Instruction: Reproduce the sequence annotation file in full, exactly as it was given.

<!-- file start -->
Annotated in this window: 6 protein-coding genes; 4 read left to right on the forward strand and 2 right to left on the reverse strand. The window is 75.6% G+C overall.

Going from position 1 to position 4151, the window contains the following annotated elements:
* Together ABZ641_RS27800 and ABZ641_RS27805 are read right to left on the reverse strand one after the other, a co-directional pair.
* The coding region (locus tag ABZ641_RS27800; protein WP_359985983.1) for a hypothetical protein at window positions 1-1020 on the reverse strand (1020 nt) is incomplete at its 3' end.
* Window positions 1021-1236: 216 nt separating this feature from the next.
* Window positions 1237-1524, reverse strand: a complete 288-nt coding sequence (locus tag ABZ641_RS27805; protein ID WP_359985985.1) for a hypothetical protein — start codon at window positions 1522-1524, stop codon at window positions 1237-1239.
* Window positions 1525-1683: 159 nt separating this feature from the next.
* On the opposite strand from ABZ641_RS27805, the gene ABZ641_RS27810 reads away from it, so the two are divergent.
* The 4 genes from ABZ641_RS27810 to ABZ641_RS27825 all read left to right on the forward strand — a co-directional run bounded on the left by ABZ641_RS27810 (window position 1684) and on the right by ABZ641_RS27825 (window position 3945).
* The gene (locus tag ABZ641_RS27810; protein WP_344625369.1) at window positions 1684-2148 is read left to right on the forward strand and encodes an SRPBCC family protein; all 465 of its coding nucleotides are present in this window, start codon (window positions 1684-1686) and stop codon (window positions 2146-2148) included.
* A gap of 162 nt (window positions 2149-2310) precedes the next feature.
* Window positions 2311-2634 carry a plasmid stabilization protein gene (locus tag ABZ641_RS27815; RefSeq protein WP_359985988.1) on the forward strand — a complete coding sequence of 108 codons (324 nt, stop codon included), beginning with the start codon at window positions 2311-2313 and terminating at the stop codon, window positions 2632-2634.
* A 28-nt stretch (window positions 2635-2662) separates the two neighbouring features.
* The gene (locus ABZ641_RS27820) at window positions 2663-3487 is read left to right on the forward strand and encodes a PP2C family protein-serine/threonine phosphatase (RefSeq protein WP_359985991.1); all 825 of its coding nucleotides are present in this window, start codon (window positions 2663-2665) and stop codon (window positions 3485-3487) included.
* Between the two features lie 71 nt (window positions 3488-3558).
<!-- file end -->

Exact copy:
Annotated in this window: 6 protein-coding genes; 4 read left to right on the forward strand and 2 right to left on the reverse strand. The window is 75.6% G+C overall.

Going from position 1 to position 4151, the window contains the following annotated elements:
* Together ABZ641_RS27800 and ABZ641_RS27805 are read right to left on the reverse strand one after the other, a co-directional pair.
* The coding region (locus tag ABZ641_RS27800; protein WP_359985983.1) for a hypothetical protein at window positions 1-1020 on the reverse strand (1020 nt) is incomplete at its 3' end.
* Window positions 1021-1236: 216 nt separating this feature from the next.
* Window positions 1237-1524, reverse strand: a complete 288-nt coding sequence (locus tag ABZ641_RS27805; protein ID WP_359985985.1) for a hypothetical protein — start codon at window positions 1522-1524, stop codon at window positions 1237-1239.
* Window positions 1525-1683: 159 nt separating this feature from the next.
* On the opposite strand from ABZ641_RS27805, the gene ABZ641_RS27810 reads away from it, so the two are divergent.
* The 4 genes from ABZ641_RS27810 to ABZ641_RS27825 all read left to right on the forward strand — a co-directional run bounded on the left by ABZ641_RS27810 (window position 1684) and on the right by ABZ641_RS27825 (window position 3945).
* The gene (locus tag ABZ641_RS27810; protein WP_344625369.1) at window positions 1684-2148 is read left to right on the forward strand and encodes an SRPBCC family protein; all 465 of its coding nucleotides are present in this window, start codon (window positions 1684-1686) and stop codon (window positions 2146-2148) included.
* A gap of 162 nt (window positions 2149-2310) precedes the next feature.
* Window positions 2311-2634 carry a plasmid stabilization protein gene (locus tag ABZ641_RS27815; RefSeq protein WP_359985988.1) on the forward strand — a complete coding sequence of 108 codons (324 nt, stop codon included), beginning with the start codon at window positions 2311-2313 and terminating at the stop codon, window positions 2632-2634.
* A 28-nt stretch (window positions 2635-2662) separates the two neighbouring features.
* The gene (locus ABZ641_RS27820) at window positions 2663-3487 is read left to right on the forward strand and encodes a PP2C family protein-serine/threonine phosphatase (RefSeq protein WP_359985991.1); all 825 of its coding nucleotides are present in this window, start codon (window positions 2663-2665) and stop codon (window positions 3485-3487) included.
* Between the two features lie 71 nt (window positions 3488-3558).